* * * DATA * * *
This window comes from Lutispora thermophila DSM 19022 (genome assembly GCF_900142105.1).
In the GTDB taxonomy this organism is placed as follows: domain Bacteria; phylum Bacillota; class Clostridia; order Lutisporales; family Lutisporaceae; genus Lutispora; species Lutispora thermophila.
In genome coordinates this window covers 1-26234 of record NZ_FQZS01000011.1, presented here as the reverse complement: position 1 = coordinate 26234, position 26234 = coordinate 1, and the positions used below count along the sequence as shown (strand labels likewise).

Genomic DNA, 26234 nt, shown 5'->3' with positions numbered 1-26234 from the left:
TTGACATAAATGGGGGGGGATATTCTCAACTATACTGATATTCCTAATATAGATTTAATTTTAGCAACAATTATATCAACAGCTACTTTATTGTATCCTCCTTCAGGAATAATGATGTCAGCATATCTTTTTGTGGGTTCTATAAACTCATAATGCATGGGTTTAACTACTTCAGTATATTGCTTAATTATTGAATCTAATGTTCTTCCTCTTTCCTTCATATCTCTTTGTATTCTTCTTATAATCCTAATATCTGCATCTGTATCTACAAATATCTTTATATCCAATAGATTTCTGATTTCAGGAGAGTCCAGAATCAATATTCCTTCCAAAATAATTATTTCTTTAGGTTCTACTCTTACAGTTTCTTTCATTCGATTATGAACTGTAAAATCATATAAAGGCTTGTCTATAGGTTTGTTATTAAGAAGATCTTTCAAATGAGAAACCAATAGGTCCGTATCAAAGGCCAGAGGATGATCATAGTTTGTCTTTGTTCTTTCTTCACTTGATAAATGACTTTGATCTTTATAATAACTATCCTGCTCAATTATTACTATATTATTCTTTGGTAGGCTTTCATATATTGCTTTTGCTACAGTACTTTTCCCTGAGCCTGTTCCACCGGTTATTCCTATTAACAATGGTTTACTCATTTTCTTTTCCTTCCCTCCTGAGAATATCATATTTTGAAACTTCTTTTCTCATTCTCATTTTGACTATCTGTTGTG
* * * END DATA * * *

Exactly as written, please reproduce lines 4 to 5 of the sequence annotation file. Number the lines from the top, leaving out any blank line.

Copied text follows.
Genomic DNA, 26234 nt, shown 5'->3' with positions numbered 1-26234 from the left:
TTGACATAAATGGGGGGGGATATTCTCAACTATACTGATATTCCTAATATAGATTTAATTTTAGCAACAATTATATCAACAGCTACTTTATTGTATCCTCCTTCAGGAATAATGATGTCAGCATATCTTTTTGTGGGTTCTATAAACTCATAATGCATGGGTTTAACTACTTCAGTATATTGCTTAATTATTGAATCTAATGTTCTTCCTCTTTCCTTCATATCTCTTTGTATTCTTCTTATAATCCTAATATCTGCATCTGTATCTACAAATATCTTTATATCCAATAGATTTCTGATTTCAGGAGAGTCCAGAATCAATATTCCTTCCAAAATAATTATTTCTTTAGGTTCTACTCTTACAGTTTCTTTCATTCGATTATGAACTGTAAAATCATATAAAGGCTTGTCTATAGGTTTGTTATTAAGAAGATCTTTCAAATGAGAAACCAATAGGTCCGTATCAAAGGCCAGAGGATGATCATAGTTTGTCTTTGTTCTTTCTTCACTTGATAAATGACTTTGATCTTTATAATAACTATCCTGCTCAATTATTACTATATTATTCTTTGGTAGGCTTTCATATATTGCTTTTGCTACAGTACTTTTCCCTGAGCCTGTTCCACCGGTTATTCCTATTAACAATGGTTTACTCATTTTCTTTTCCTTCCCTCCTGAGAATATCATATTTTGAAACTTCTTTTCTCATTCTCATTTTGACTATCTGTTGTG